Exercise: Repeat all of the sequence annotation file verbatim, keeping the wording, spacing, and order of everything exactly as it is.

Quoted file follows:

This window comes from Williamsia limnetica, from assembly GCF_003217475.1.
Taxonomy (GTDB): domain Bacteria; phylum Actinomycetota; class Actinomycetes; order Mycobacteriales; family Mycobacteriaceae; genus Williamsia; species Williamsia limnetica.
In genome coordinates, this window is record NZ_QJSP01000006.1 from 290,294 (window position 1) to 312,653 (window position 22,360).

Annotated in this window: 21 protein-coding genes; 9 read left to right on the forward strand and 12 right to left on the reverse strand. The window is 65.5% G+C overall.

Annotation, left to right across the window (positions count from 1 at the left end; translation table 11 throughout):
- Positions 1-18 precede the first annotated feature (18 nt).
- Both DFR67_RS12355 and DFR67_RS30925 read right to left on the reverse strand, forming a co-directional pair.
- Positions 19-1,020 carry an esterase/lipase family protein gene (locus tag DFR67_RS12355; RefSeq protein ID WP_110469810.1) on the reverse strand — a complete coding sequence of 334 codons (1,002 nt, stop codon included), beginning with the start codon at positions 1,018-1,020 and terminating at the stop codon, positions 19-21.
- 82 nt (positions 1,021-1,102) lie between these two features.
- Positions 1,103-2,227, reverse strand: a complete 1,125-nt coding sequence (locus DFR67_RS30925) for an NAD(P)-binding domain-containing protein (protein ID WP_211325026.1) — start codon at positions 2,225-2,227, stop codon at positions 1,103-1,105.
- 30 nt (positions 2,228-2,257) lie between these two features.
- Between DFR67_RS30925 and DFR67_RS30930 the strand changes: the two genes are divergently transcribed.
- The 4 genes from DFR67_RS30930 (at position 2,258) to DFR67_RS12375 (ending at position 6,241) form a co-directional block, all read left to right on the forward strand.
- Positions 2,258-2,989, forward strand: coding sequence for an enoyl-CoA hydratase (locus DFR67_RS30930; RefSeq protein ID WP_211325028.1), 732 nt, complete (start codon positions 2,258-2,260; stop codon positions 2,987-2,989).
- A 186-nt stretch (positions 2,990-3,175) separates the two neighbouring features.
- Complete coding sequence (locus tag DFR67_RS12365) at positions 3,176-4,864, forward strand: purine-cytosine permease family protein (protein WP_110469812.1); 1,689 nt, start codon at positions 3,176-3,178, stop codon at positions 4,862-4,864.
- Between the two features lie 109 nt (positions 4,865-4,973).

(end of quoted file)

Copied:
This window comes from Williamsia limnetica, from assembly GCF_003217475.1.
Taxonomy (GTDB): domain Bacteria; phylum Actinomycetota; class Actinomycetes; order Mycobacteriales; family Mycobacteriaceae; genus Williamsia; species Williamsia limnetica.
In genome coordinates, this window is record NZ_QJSP01000006.1 from 290,294 (window position 1) to 312,653 (window position 22,360).

Annotated in this window: 21 protein-coding genes; 9 read left to right on the forward strand and 12 right to left on the reverse strand. The window is 65.5% G+C overall.

Annotation, left to right across the window (positions count from 1 at the left end; translation table 11 throughout):
- Positions 1-18 precede the first annotated feature (18 nt).
- Both DFR67_RS12355 and DFR67_RS30925 read right to left on the reverse strand, forming a co-directional pair.
- Positions 19-1,020 carry an esterase/lipase family protein gene (locus tag DFR67_RS12355; RefSeq protein ID WP_110469810.1) on the reverse strand — a complete coding sequence of 334 codons (1,002 nt, stop codon included), beginning with the start codon at positions 1,018-1,020 and terminating at the stop codon, positions 19-21.
- 82 nt (positions 1,021-1,102) lie between these two features.
- Positions 1,103-2,227, reverse strand: a complete 1,125-nt coding sequence (locus DFR67_RS30925) for an NAD(P)-binding domain-containing protein (protein ID WP_211325026.1) — start codon at positions 2,225-2,227, stop codon at positions 1,103-1,105.
- 30 nt (positions 2,228-2,257) lie between these two features.
- Between DFR67_RS30925 and DFR67_RS30930 the strand changes: the two genes are divergently transcribed.
- The 4 genes from DFR67_RS30930 (at position 2,258) to DFR67_RS12375 (ending at position 6,241) form a co-directional block, all read left to right on the forward strand.
- Positions 2,258-2,989, forward strand: coding sequence for an enoyl-CoA hydratase (locus DFR67_RS30930; RefSeq protein ID WP_211325028.1), 732 nt, complete (start codon positions 2,258-2,260; stop codon positions 2,987-2,989).
- A 186-nt stretch (positions 2,990-3,175) separates the two neighbouring features.
- Complete coding sequence (locus tag DFR67_RS12365) at positions 3,176-4,864, forward strand: purine-cytosine permease family protein (protein WP_110469812.1); 1,689 nt, start codon at positions 3,176-3,178, stop codon at positions 4,862-4,864.
- Between the two features lie 109 nt (positions 4,865-4,973).